This text is part of:
Table of Contents:
 morning. Now the rifle firing on our front increased. Suddenly there was sound of cannon. We heard the rattle of grapeshot in the trees near by and above us. Limbs were severed and fell to the ground. I turned to Sherman and said there would be a battle soon; he replied he did not think so. Then I called his attention to the shot which were clipping off the branches of the trees. The indications were so strong that we would be attacked that Logan called a halt of his main lines and I ordered that our front be covered as speedily as possible with logs and rails. An old field partially cleared and fenced, fortunately for us, lay between my position and the lines, which in general extended along the high ridge before us. Here our men found some rails and plenty of stumps and logs. These men by details were soon running with logs and rails in their arms and on their shoulders. Owing to the conformation of the ground, Logan's two divisions, Harrow's and Morgan L. Smith's, which were formed on the right of Woods's division, made nearly a right angle with the rest of the line. We had no time to locate our batteries in front without too much exposure in case of an enemy's charge; so that I had only a few of them brought forward and kept within call should an emergency require them. Sherman remained with me until we were in position. He remarked again that he hardly thought I should have a general battle; but that in case of an attack in force Morgan's division, which was reconnoitering to Turner's. Ferry, would come back by a road so as to give complete protection to my right flank; indeed, he would send and order it. Then he left me, saying he would return to the center, telling me to call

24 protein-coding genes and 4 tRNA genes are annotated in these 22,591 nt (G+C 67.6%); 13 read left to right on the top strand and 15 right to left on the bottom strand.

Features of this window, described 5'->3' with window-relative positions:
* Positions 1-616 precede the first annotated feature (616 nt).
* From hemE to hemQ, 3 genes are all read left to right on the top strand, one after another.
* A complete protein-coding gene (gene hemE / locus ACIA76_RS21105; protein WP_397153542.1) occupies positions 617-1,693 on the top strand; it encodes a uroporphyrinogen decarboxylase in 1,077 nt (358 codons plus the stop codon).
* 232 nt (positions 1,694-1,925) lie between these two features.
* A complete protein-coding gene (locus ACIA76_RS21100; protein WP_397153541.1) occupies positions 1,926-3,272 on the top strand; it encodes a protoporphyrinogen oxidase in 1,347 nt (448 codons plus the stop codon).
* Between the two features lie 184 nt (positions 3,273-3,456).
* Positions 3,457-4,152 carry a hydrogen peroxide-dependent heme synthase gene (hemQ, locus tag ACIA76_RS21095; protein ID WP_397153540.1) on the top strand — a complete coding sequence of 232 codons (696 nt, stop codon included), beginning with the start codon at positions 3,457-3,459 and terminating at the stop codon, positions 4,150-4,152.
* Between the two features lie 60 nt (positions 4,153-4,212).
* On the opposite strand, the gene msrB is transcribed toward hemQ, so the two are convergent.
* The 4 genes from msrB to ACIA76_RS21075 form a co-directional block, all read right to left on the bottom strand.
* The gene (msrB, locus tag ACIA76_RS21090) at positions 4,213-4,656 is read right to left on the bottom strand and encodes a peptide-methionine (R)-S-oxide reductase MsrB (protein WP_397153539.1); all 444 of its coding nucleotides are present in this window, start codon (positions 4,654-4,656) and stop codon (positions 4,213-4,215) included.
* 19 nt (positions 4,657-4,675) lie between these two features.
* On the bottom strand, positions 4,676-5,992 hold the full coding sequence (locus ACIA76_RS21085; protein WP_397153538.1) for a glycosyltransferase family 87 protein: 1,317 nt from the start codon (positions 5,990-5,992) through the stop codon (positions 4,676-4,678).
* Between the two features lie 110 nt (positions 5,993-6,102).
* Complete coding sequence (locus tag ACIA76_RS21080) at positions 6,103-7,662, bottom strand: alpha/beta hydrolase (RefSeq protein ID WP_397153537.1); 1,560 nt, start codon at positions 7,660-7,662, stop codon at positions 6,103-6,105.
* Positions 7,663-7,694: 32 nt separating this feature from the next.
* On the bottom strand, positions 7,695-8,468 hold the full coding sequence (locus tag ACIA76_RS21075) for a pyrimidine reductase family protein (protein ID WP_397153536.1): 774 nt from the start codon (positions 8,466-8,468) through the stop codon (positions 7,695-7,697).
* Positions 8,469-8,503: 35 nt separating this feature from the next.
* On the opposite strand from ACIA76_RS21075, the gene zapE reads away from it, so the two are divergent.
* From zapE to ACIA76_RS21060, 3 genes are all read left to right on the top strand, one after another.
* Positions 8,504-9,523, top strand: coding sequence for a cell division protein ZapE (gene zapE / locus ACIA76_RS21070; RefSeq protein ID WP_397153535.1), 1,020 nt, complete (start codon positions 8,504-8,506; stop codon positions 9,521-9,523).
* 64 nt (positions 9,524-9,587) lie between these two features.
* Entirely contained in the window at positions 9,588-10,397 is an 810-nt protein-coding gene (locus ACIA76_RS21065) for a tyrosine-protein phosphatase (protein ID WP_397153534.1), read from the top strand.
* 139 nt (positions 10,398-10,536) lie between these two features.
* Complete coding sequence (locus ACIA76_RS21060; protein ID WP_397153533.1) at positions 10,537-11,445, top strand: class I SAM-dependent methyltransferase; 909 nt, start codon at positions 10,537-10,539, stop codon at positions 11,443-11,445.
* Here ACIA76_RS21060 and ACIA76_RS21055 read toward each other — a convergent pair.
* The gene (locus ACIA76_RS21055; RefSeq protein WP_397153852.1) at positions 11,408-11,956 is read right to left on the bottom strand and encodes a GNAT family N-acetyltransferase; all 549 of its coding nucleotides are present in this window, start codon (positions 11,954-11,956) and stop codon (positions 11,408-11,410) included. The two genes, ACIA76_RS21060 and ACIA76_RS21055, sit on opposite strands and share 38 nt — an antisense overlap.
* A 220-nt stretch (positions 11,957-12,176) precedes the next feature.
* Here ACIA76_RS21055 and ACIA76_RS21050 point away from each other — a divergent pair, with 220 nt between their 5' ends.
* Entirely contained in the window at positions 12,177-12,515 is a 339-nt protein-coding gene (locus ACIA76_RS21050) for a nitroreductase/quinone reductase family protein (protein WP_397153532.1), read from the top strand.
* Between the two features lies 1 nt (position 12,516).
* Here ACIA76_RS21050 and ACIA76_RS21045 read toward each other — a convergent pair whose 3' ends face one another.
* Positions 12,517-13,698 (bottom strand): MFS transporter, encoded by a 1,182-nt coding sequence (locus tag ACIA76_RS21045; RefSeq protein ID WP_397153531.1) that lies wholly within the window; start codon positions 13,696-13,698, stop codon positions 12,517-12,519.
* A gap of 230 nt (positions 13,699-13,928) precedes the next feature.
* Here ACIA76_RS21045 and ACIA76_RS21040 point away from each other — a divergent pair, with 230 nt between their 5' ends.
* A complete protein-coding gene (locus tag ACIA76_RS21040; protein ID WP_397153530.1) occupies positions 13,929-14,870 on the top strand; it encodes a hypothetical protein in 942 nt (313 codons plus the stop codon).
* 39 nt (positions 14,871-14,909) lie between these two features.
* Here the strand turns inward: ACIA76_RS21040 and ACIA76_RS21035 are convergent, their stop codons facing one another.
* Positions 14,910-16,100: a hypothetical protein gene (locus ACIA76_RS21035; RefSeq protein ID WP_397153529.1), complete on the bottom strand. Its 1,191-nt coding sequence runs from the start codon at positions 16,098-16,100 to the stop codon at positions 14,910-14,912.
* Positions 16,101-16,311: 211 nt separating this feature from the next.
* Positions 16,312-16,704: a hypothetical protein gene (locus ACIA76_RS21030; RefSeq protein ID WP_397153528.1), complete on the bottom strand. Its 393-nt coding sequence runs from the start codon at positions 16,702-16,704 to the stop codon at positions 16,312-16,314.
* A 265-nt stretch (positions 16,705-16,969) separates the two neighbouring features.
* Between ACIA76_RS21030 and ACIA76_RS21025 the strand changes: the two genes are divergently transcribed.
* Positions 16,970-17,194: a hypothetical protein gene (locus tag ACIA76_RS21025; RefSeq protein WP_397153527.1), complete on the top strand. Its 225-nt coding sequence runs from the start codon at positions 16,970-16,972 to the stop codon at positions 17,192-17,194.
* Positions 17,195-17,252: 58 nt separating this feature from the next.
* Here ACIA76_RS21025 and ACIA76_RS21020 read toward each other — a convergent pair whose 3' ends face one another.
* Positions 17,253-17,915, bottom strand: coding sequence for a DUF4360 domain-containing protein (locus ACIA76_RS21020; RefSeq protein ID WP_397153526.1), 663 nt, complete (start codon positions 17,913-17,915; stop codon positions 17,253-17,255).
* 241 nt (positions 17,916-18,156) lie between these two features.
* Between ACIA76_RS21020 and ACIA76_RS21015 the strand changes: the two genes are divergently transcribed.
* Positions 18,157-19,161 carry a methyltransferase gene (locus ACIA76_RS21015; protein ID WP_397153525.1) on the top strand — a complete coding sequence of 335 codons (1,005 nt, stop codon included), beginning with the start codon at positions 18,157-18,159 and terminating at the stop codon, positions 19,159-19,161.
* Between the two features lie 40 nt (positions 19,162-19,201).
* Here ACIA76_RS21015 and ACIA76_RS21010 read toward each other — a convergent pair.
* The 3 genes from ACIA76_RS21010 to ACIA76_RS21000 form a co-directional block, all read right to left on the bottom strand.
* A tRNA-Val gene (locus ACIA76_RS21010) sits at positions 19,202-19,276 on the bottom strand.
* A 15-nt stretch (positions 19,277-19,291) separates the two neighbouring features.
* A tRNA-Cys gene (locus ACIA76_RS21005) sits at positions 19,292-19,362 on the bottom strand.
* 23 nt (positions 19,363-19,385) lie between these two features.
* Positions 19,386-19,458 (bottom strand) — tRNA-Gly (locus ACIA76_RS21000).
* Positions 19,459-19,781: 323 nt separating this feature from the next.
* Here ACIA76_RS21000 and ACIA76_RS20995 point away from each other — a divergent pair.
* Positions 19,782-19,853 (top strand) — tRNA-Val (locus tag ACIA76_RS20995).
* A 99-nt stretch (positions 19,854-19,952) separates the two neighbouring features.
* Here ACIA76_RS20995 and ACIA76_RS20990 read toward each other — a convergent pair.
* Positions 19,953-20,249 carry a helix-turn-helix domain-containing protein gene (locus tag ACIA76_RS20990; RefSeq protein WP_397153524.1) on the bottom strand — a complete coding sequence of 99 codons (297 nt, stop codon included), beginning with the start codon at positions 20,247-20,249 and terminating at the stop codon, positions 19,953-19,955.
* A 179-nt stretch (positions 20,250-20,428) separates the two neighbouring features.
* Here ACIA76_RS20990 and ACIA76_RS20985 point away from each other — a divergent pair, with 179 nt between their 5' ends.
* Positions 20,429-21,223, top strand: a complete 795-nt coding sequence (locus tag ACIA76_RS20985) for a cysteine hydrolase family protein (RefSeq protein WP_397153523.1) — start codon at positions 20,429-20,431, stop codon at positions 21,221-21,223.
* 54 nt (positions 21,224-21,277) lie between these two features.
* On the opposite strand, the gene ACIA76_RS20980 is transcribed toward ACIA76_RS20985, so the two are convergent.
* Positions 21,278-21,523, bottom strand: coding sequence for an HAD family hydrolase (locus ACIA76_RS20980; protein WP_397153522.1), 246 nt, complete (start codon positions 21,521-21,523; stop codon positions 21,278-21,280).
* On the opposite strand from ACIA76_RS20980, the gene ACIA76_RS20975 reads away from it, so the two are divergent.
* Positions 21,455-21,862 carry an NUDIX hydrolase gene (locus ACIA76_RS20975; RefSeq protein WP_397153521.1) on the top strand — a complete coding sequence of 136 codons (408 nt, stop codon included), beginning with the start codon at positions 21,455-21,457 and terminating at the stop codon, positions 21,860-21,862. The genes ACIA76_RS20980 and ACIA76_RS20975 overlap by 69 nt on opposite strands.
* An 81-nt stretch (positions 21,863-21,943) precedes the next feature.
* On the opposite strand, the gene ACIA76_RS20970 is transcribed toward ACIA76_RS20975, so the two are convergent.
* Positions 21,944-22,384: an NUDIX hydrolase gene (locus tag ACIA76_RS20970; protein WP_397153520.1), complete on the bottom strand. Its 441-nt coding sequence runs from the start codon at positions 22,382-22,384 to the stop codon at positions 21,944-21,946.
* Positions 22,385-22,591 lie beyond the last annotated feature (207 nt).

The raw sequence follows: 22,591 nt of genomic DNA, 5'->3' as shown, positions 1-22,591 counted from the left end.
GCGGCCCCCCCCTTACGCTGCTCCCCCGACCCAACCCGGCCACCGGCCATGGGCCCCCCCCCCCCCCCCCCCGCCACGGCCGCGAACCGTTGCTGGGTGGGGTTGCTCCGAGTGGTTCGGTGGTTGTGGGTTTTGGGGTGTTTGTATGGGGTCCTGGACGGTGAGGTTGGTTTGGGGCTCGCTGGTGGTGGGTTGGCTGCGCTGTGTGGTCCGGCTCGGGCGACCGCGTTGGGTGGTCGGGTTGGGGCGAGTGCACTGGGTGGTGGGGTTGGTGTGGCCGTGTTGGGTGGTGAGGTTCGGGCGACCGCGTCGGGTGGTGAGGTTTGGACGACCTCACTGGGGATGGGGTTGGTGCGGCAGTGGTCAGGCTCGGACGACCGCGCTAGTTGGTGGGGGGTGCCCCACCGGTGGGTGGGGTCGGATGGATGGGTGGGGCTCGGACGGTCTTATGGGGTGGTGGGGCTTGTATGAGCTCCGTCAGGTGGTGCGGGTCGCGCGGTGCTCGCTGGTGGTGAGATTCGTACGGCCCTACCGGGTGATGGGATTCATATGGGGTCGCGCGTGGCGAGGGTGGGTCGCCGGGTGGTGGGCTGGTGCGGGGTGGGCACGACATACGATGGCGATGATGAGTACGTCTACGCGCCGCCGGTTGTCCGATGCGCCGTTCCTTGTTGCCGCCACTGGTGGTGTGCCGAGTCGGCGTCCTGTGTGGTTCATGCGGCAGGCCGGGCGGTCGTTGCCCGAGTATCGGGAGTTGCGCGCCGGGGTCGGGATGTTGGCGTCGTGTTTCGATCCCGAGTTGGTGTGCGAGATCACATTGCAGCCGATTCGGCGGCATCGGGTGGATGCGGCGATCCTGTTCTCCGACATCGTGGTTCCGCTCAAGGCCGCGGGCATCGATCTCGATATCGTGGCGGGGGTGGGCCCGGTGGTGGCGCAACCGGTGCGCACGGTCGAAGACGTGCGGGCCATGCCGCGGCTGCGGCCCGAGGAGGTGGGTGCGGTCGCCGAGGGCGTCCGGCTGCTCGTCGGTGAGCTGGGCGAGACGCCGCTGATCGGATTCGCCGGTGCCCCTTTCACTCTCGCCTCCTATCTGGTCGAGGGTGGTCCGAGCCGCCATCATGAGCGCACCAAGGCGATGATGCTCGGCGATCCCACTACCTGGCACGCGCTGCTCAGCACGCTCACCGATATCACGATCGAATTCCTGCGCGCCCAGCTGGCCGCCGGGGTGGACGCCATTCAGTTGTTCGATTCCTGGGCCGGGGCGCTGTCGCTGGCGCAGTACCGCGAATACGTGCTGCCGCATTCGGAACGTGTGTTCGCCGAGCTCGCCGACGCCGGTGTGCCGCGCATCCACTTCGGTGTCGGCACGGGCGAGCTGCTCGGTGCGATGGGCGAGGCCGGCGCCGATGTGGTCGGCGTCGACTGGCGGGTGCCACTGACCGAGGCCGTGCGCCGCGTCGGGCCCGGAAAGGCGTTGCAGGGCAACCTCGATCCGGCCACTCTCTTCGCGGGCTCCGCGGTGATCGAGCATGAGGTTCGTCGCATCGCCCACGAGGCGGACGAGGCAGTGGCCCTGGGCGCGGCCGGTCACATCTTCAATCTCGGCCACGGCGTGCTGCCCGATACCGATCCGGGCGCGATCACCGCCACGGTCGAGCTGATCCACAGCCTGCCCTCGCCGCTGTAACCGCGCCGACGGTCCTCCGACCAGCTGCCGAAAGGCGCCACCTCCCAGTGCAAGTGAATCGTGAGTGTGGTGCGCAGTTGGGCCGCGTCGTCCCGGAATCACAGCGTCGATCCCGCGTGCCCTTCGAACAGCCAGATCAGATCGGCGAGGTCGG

This work is licensed under a Creative Commons Attribution-ShareAlike 3.0 United States License.